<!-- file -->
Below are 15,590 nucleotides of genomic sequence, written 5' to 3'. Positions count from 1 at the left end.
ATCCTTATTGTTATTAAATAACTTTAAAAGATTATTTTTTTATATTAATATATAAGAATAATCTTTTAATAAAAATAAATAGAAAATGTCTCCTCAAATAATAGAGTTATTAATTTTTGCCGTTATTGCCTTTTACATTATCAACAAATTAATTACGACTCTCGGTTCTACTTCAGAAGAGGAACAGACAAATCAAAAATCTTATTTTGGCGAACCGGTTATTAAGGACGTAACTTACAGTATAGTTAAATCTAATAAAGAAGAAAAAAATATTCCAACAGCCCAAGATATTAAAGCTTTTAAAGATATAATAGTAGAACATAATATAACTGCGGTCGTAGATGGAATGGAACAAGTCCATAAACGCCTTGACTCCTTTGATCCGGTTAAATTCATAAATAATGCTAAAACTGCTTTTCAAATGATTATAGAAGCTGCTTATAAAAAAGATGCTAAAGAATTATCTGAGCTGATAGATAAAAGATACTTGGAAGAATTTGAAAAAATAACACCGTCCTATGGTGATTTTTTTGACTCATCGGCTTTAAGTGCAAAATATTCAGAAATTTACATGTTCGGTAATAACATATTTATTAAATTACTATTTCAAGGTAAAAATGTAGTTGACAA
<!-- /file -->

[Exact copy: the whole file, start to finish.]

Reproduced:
Below are 15,590 nucleotides of genomic sequence, written 5' to 3'. Positions count from 1 at the left end.
ATCCTTATTGTTATTAAATAACTTTAAAAGATTATTTTTTTATATTAATATATAAGAATAATCTTTTAATAAAAATAAATAGAAAATGTCTCCTCAAATAATAGAGTTATTAATTTTTGCCGTTATTGCCTTTTACATTATCAACAAATTAATTACGACTCTCGGTTCTACTTCAGAAGAGGAACAGACAAATCAAAAATCTTATTTTGGCGAACCGGTTATTAAGGACGTAACTTACAGTATAGTTAAATCTAATAAAGAAGAAAAAAATATTCCAACAGCCCAAGATATTAAAGCTTTTAAAGATATAATAGTAGAACATAATATAACTGCGGTCGTAGATGGAATGGAACAAGTCCATAAACGCCTTGACTCCTTTGATCCGGTTAAATTCATAAATAATGCTAAAACTGCTTTTCAAATGATTATAGAAGCTGCTTATAAAAAAGATGCTAAAGAATTATCTGAGCTGATAGATAAAAGATACTTGGAAGAATTTGAAAAAATAACACCGTCCTATGGTGATTTTTTTGACTCATCGGCTTTAAGTGCAAAATATTCAGAAATTTACATGTTCGGTAATAACATATTTATTAAATTACTATTTCAAGGTAAAAATGTAGTTGACAA